so tell them haters cut it out like a coupon

Some businesses sell stuff a la carte; in fact, most do. You offer a number of thingamabobs for sale of varying quality and price, and hopefully enough people buy enough thingamabob that revenues exceed costs. There’s nothing wrong with this model, exactly; but if I were starting a business today, it wouldn’t be what I do.

I would try to turn customers into bonds.

Bonds, from an investor’s perspective, have key desirable properties – they offer regular, predictable, reliable payments. If you own a portfolio of solid bonds, barring a large and sweeping crisis, you can probably plan confidently for a large chunk of future.

For a company, then, if they can turn your unpredictable, lumpy purchases into a steady stream of predictable income, they also gain similarly. Many, if not most, of the businesses that have come to define the modern landscape do exactly this.

The obvious answer is Netflix, but in that realm there is also Hulu and Redbox; in music, Pandora, Spotify, and Grooveshark want you to subscribe. Amazon has Prime, and also individual product subscriptions, and also owns Audible, which wants you to subscribe to audiobooks. Dropbox is a must, and plenty of people subscribe to Evernote Premium as well. Feedly does it, as does Instapaper. LinkedIn does it. Zipcar and Car2Go want you to pay monthly for access. Apple, the king of a la carte selling, has iCloud. Shoot, even my local bikeshare system wants me to subscribe. And this says nothing about your friendly neighborhood broadband and cellular providers.

This isn’t earthshaking, exactly, but it’s worth examining why this model is taking off. It’s not new – it’s how newspapers and magazines, ironically, have stayed afloat for decades and now can’t seem to continue as free content floods the intertubes. But there are key reasons that now is the The Big Moment for subscriptions. Credit and debit cards are a big one – everybody has them, everybody uses them all the time. The internet is another, both from the consumer and producer standpoint. And these combine to produce interesting effects. Essentially, these services can give you the satisfying illusion of freeness – after the first instance, you never have to perform the act of payment again. Even if I only watch 3-4 Netflix movies a month, somehow it feels much more painful to individually rent those movies from Blockbuster, Vudu, iTunes, etc then it does to just watch them on Netflix. There are also concrete upsides, of course, like freeing oneself from the mental grip of the sunk cost fallacy – if you paid $5 to rent a movie that turns out to suck, you’re going to hold out a lot longer then if you just clicked it on Netflix.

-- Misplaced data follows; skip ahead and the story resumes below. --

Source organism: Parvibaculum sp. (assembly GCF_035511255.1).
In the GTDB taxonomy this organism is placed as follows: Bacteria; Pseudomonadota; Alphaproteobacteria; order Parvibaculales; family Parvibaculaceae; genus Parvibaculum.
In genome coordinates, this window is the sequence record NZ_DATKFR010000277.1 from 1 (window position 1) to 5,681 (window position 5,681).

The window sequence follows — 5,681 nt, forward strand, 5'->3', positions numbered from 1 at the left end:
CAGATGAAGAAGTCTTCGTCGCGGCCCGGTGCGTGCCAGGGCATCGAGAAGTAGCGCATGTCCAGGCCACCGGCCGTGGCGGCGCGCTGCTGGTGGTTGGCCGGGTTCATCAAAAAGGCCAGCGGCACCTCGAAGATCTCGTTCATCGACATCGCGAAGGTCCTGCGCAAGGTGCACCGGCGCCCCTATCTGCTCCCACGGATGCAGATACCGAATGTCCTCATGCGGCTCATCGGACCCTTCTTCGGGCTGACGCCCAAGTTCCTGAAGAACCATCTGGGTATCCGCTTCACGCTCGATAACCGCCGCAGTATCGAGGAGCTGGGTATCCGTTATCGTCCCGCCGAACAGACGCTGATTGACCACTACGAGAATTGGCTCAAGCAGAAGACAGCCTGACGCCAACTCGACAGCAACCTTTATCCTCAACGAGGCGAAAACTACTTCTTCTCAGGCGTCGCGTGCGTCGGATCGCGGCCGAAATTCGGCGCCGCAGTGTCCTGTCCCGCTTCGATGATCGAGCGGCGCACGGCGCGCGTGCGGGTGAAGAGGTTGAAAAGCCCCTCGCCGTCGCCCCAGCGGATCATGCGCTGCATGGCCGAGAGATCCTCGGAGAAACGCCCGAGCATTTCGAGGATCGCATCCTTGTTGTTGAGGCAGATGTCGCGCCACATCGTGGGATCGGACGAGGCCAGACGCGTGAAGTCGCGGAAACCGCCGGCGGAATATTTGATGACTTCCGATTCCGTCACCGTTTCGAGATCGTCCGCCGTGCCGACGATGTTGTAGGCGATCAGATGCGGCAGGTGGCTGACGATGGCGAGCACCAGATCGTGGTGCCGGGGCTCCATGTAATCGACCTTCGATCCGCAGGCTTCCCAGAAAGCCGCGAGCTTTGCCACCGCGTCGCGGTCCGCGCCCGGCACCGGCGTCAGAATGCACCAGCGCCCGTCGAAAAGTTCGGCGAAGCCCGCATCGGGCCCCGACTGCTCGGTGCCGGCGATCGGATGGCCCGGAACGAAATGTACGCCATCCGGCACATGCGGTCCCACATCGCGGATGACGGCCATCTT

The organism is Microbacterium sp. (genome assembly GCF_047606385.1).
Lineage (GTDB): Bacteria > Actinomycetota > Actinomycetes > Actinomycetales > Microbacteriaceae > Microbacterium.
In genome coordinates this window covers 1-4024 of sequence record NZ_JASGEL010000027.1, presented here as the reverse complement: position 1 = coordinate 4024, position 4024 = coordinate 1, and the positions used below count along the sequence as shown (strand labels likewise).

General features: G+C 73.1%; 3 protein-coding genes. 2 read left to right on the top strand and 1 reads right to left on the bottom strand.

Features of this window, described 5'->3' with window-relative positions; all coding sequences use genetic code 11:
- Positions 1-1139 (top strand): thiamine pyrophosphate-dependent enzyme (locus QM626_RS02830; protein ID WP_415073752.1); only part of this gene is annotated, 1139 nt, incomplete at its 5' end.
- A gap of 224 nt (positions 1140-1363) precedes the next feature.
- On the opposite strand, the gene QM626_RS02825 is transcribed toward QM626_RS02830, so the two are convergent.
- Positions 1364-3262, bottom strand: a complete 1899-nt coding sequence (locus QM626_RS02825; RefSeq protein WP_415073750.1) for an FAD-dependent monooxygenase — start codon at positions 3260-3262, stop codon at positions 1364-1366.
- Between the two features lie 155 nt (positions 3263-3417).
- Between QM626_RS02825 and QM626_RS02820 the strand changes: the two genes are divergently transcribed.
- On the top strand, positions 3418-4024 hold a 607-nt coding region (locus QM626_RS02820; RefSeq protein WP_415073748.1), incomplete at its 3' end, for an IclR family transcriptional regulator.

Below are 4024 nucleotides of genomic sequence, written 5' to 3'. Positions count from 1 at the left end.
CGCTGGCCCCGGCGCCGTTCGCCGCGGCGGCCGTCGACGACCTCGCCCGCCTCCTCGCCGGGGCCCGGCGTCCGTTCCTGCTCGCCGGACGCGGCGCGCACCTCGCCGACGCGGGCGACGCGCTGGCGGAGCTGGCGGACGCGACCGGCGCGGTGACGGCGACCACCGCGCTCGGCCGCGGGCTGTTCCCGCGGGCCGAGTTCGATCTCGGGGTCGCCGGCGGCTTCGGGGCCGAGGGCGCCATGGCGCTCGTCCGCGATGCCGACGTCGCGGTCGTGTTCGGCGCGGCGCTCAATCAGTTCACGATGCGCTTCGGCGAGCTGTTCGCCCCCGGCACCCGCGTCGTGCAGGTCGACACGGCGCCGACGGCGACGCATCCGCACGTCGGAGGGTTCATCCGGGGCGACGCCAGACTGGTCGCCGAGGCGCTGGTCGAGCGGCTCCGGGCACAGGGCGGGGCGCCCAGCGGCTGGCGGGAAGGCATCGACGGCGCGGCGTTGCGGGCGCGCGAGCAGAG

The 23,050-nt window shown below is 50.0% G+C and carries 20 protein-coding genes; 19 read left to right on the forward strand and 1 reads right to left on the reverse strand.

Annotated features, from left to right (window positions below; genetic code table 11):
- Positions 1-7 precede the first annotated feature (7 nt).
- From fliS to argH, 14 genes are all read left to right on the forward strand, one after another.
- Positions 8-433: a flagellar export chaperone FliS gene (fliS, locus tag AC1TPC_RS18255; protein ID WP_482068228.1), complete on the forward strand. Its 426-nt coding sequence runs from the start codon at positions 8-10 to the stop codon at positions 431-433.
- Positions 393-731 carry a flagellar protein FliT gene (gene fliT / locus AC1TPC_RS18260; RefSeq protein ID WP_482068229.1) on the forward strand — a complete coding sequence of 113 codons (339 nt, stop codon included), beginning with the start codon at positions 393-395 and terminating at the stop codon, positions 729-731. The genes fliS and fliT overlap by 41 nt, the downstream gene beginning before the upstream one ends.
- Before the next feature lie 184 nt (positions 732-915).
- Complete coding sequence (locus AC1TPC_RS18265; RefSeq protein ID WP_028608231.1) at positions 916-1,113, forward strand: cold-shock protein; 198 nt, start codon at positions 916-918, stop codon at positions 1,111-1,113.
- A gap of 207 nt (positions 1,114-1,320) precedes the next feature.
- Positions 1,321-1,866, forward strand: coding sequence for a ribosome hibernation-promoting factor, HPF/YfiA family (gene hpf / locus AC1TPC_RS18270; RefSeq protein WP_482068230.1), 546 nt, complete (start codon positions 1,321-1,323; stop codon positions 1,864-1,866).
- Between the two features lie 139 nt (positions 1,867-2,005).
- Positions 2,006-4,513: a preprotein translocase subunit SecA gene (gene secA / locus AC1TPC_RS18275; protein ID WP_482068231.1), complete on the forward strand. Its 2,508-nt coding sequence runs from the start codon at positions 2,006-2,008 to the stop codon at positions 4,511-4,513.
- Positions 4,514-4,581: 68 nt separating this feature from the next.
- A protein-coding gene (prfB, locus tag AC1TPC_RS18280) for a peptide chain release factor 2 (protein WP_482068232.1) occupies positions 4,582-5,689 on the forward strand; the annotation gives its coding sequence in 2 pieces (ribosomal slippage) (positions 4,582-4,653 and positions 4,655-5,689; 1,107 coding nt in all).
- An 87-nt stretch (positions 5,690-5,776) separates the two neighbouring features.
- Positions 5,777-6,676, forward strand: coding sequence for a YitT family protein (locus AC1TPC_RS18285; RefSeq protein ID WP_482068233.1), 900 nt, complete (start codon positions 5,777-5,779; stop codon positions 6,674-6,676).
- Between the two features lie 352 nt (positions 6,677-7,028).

The model also makes sense because so many of the firms I listed above have high fixed costs but low marginal costs, meaning that precisely metering access isn’t profit-maximizing. It’s also why many of them can so liberally give away sample service or even permanent not-quite-premium service to so many people.

There is also the bank-shot variation of this model, where you give it all away to  “customers” who then provide you with a steady, reliable stream of eyeballs, and then you sell those eyeballs to advertisers. I will not patronize you by listing the beneficiaries of this model.

These models have the downsides, compared to actual bonds, of being less reliable and predictable relative to actual bonds:

aol-netflix-march2013

Note both the brief stagnation and even decline of Netflix subscribers in the Qwikster-House of Cards interregnum; also note the large, secular decline of people paying monthly for crappy email and browser services.

But if you can make it work as a business, this model offers huge advantages over the boring old-school model of just selling unit-by-unit stuff; for the consumer, it remains to be seen. God knows I am paying a startling share of my income in monthly subscriptions, and certainly it feels more painless then it would to buy a lot of this stuff unit-by-unit; but is it actually saving me money, or just mental anguish? And is saving the latter worth spending the former?

Concluding note: I was surprised to learn yesterday that a business idea I pitched to Mrs. Rooted yesterday turned out to totally already exist and be called Tile; the one difference, of course, is that I pitched it as a subscription service whereas Tile is a la carte. Hmmm…

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